Top 25 of streetwear stars

Top 25 of streetwear stars


    Ranking the most powerful people in streetwear is a difficult task. For starters, "power" is not the same as "popularity" and the members of the list had to be integral to their brand, which means that the majority of the famous faces behind "celebrity-designed" brands like Trukfit, or rappers known for co-signing high-profile brands simply didn't make it.

    It is common knowledge that the current success of a person or brand does not guarantee their longevity. While experience in the game in general is a factor, we also considered current influence. At the end of the day, we often deal with the number of product sales, but we wanted to go beyond sales to also determine who was in a position to change fashion and the opinions of others, both inside and outside the industry. Who is leading streetwear fashion and who is just part of it?



    Today new French brands are emerging in streetwear and in fashion in general. This is the case of our brand, Chicken Streetwear with their Sneakers. Quality and originality at the rendezvous. Create your own identity, develop your style and stand out from the rest. These are the values of these young brands.





    Who is he? The founder of Black Scale.

    Founded in 2007, Black Scale has really come into its own over the past year. Alfred De Tagle and MEGA started the brand as a sideline to their gigs at HUF. In fact, Hufnagel was MEGA's mentor in the street industry. By embracing dark colors and occult imagery from the beginning, the brand has integrated itself into the currently fashionable street goth aesthetic: its basics and their streetwear t-shirts are easily paired with designers such as Rick Owens. Black Scale's fan base has grown exponentially over the past year, thanks in part to the support of their most famous client to date, A$AP Rocky. According to the story, Rocky began wearing Black Scale after the brand opened with a store in New York City in 2011. And while their paths to stardom didn't quite run parallel, MEGA and Black Scale certainly benefited from Harlem MC's success.


    Who is he? Designer at SSUR.

    While his "LIKE FUCKDOWN" design has made SSUR a household name, Russ' status as a member of the OG streetwear community is undisputed among the inner circles of cool guys. Born in the Soviet Ukraine, Russ grew up in Brooklyn as a Shawn Stüssy fan. He was an early adopter of Stüssy's graphic-based clothing, believing it to be the perfect way to showcase his work. This was only some time before the arrival of the subversive messaging, now synonymous with SSUR. For now, it's almost impossible not to see an SSUR outfit clogging up a Tumblr or Instagram feed - whether it's a parody Rolex t-shirt or a collab. But those aren't his only claims to fame: the SSUR "Ne Blatuy" t-shirt is legendary.


    Who is he? Designer & Co-Founder, #been #trill

    Matthew Wiliiams, art director and one of his #been #trill cohorts, is behind the striking visuals of artists like Lady Gaga and Kanye West, and is often found in streetwear. Case in point: their popular collaboration with Stussy, which validated the faux neo-dada movement. Other projects include album cover design and video direction, namely the polarizing Hood by Air Spring / Summer 2013 video lookbook, which exploits the dark, high-fashion inspired look he championed. This diversity of skills makes him someone who is currently instrumental in the direction and aesthetics of fashionable gear.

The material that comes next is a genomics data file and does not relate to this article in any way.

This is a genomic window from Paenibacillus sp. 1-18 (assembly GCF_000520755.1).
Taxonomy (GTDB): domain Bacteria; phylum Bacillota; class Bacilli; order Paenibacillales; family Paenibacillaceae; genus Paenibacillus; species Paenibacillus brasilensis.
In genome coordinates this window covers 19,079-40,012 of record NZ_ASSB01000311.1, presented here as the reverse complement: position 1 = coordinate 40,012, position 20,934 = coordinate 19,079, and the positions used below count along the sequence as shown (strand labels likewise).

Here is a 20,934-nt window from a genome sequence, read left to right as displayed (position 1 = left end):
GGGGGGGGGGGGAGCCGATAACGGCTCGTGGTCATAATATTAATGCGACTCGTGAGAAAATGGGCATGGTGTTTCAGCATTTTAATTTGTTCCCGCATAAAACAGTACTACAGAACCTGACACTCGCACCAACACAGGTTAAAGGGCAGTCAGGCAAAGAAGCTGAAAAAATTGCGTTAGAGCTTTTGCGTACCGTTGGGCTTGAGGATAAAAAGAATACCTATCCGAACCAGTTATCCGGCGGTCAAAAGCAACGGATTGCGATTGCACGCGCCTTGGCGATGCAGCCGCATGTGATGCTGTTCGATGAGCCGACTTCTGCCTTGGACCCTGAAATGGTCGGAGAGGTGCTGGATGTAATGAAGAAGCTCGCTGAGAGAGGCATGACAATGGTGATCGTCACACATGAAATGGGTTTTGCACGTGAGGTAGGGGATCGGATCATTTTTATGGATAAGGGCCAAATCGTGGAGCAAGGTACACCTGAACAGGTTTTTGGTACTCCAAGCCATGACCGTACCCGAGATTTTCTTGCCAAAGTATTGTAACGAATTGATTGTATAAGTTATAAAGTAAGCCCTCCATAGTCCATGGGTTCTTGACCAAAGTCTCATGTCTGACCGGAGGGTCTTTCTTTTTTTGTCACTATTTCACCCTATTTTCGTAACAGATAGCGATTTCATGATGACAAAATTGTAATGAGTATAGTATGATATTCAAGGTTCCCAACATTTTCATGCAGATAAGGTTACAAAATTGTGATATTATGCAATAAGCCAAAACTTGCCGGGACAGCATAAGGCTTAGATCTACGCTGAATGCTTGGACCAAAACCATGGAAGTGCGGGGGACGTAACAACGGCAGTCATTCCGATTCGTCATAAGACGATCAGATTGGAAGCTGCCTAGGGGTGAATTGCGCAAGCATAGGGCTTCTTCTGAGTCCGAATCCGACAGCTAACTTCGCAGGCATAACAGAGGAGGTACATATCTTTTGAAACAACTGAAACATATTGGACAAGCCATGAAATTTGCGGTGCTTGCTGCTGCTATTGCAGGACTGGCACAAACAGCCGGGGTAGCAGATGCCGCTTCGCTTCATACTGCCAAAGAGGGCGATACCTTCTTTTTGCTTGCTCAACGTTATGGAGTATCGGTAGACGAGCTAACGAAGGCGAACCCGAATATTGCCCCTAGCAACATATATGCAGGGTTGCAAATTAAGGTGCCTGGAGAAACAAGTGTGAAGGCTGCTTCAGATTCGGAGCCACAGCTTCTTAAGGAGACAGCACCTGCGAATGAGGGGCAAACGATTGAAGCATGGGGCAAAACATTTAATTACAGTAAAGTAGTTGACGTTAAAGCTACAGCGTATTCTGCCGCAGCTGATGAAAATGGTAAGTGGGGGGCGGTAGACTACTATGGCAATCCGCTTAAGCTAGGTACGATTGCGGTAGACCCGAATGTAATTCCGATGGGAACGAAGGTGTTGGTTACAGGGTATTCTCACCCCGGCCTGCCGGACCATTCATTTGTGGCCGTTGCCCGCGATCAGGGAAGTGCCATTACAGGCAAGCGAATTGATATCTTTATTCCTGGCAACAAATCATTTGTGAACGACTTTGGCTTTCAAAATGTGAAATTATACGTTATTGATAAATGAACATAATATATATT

Who is he? CEO at Bread & Butter

    How do your favorite streetwear brands buy their products in stores around the world, season after season? Well, partly thanks to people like Karl Heinz-Muller, founder of Bread and Butter Berlin. Despite the global economic downturn, B & B continues to grow and currently hosts over 600 brands per season. Without this massive show, it would be infinitely more difficult to give smaller streetwear brands a presence in new markets.




    Who is he? Founder at HUF.

    Skateboarder Keith Hufnagel's semi-named collection, HUF was founded in 2002 and has maintained its notoriety ever since. Hufnagel remains one of the most prominent and authentic contributors to streetwear, perhaps due to his pro-skater roots and more recently the label's endorsement by Odd Future. While Odd Future's fame has certainly helped spread HUF across America and abroad, its members are only a small sample of the fans who have contributed to HUF's years of success.

    It is this success that has earned the label collaborations with Converse, Nike and Jansport. Although HUF has moved away from retail - closing popular stores in Los Angeles and San Francisco - it maintains a strong wholesale business and has expanded into new areas, such as a line of streetwear shoes. Year after year, the brand comes up with solid offerings such as its nearly ubiquitous "Plantlife" socks and hats. Huf values skate culture over clothing trends, which is why it has maintained its integrity for so long.


    Who is he? Founder of United Front.